A Year with the Harrisons is a story about people who are hiding from their past. A lot of the situations in the book are funny, as the characters' bumbling through relationships is often amusing. But like many dramas, coming of age stories, and women’s fiction, complicated family ties that lead to many plot twists are essential to its structure. The two central plots involve two branches of a Texas family, the Harrisons, who haven’t dealt with things about their past relationships to other family members. The plots parallel through the characters of Joe Harrison, a homeschooling father of three teenage girls, and his first cousin once removed, Betty Harrison, a former celebrity who now works at a local diner. While both of these people quietly move in very different spheres, blending in with their chosen social circles, they really have a lot of connection to each other. A connection that can’t be denied and that never goes away.
They are both tied to Betty’s mother, a famous pop singer. But Betty has left her mother to pursue a separate life and has never dealt with any of the emotions about that painful split. She’s a single mother whose young daughter attends an ordinary small-town school. Joe moved into an unusual lifestyle of home-education for his children and has almost cut himself off from the outside world. The girls are isolated and have few friends except at church, since Joe, unlike Betty, has become very religious. You’d never think to see either Joe or Betty that they even knew each other. But of course that's how the story begins, not how it ends.
This is mostly a very cheerful book, because Betty and Joe do end up making good decisions. There are a lot of young people in the book, with prominent plots focused on teenage girls as well as a bit of mild romance between Joe’s daughter Letty and a football player. But these core relationships among the older people build a foundation for the story. Except for the pastor Dr. Bunsen, a minor character whose effort to change the ministries at his church fails, everyone in the circle of the Harrison family and the Shotgun family (who shadow them throughout the book) end up finding there’s always a solution to things if you just deal with them. Betty becomes close to her mother again, all the young people grow into their budding new lives, Joe proves more knowledgeable than anyone anticipated, and the villain, Mr. Shotgun, conveniently pops off.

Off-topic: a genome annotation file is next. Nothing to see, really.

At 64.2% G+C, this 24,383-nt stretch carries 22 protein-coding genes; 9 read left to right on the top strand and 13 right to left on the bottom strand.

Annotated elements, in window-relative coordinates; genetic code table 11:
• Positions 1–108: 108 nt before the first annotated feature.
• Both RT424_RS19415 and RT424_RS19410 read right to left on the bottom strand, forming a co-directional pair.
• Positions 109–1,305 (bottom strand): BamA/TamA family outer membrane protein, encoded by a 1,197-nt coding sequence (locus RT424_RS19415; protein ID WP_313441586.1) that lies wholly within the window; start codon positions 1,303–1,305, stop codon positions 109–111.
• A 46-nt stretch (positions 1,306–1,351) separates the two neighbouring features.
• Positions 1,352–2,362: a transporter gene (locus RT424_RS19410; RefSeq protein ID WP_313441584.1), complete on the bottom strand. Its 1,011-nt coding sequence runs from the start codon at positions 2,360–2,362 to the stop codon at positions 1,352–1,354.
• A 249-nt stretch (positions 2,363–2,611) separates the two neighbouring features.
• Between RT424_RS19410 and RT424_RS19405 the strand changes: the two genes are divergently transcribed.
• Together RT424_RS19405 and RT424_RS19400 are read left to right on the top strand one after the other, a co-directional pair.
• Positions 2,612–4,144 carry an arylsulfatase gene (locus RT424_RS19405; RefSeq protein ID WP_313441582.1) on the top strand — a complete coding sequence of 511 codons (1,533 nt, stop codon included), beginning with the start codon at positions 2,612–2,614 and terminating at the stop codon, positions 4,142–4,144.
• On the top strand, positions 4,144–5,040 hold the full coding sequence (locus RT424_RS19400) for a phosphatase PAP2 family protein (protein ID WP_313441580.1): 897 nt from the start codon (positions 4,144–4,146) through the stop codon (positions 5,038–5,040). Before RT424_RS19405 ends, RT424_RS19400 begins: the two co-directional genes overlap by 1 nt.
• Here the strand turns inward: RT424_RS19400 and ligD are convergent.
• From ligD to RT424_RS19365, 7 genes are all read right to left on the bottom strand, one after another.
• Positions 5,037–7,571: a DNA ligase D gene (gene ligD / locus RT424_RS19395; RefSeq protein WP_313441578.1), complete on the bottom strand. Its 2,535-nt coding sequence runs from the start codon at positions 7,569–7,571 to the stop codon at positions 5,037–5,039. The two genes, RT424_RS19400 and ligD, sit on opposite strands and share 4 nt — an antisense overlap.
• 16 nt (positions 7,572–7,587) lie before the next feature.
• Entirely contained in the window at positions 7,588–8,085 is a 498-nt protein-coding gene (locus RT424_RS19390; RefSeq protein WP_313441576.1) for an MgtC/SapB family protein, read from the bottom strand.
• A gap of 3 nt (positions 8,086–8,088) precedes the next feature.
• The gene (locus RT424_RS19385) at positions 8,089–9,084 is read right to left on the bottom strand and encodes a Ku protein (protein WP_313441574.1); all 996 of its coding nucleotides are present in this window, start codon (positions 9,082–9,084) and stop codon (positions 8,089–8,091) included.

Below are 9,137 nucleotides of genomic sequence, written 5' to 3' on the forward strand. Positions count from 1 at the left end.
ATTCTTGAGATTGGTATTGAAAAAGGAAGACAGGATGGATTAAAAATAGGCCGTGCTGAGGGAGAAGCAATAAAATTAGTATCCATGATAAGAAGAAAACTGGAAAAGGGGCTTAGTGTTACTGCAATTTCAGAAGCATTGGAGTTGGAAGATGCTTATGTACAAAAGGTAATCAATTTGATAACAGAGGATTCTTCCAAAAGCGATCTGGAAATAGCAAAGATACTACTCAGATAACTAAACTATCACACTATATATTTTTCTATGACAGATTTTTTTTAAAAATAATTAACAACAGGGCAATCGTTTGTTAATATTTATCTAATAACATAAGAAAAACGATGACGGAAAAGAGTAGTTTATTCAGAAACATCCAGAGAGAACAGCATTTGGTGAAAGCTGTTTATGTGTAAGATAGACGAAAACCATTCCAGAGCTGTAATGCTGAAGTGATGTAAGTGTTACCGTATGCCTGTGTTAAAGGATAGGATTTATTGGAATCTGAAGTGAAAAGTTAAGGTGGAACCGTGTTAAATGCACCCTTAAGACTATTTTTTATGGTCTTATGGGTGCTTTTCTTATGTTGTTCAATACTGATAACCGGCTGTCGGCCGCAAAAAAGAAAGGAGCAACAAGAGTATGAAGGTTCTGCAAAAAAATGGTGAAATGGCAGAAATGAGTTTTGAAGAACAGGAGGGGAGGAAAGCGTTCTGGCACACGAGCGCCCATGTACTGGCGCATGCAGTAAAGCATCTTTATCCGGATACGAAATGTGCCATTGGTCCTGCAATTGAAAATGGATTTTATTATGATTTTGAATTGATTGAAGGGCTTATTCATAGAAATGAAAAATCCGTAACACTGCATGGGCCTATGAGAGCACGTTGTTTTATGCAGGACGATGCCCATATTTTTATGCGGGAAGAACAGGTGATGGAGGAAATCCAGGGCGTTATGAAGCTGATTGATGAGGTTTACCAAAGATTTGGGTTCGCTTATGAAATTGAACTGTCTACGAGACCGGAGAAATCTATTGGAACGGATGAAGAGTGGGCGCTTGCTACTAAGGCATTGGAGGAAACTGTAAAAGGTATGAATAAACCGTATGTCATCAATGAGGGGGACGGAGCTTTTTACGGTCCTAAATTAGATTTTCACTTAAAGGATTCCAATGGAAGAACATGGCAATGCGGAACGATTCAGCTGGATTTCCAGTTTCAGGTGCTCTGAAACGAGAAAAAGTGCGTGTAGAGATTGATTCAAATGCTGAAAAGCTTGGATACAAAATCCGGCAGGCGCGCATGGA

Perhaps a bit of a contrivance on that last one, but I’d certainly like to think it was at least a little bit real. Facing things is always the best way because when confronted with a direct accusation of identity almost everything bad will immediately disappear. There’s a reason why light always turns trolls to stone.
And there will be more updates.
A Book That Stands Alone
Ryan and Essie, chronologically, was published between Victoria: A Tale of Spain and The Test of Devotion. And ordinarily I group the books in pairs based on when they were published. The two story collections; the first two Palladia Series books; and the two novels about American 20th-century life are all natural fits for each other and it also happens they were published in adjacent years.
But Ryan and Essie doesn’t match the feel of either Victoria or Devotion. In fact, it’s incompatible as a mystical fantasy story set in deep space. These two books, meanwhile, have much in common with each other and were published very close together. So I’ve paired them as a couple and moved Ryan and Essie farther down in the list towards more recent books in spite of its technical time of publication. This is because it’s now the only one that doesn’t have a partner. (You have 9 books and you’re working in pairs of two, this is bound to happen! 😊) A new book will probably have a lot of compatibility with Ryan and Essie, especially if it’s a fantasy story.
I’ve found it logical to work with the books in pairs because books written very close together usually have the same emotions from readers. It's certainly possible for characters to be part of little cross-connections throughout my books, but audiences tend to feel similarly about books written close in pairs. So usually I write two books that explore a set of related ideas and then move on to another pair of books. But over time I’ve noticed that Ryan and Essie has stood outside of any conversations about my other books. This makes sense if another book is needed to make a pairing--I've only explored half of the ideas around this story, so it's a bit out of context. So why was Ryan and Essie published when it was if it had nothing to do with stories published at that time?
Well, this is really one of my oldest books. I started working with the ideas when I was still a juvenile. And perhaps whatever book eventually pairs with it will also have been a hidden part of my writing world for a very long time.
And there will be more updates.
Young Adult Fiction Writer
Join the newsletter below! This signup has no reader magnets attached but I am preparing a freebie to be offered as part of the welcome email in the near future.
Check out my list of Top 5 Best Children's Adventure Books About Family and Exploring I've Recommended on Shepherd.com!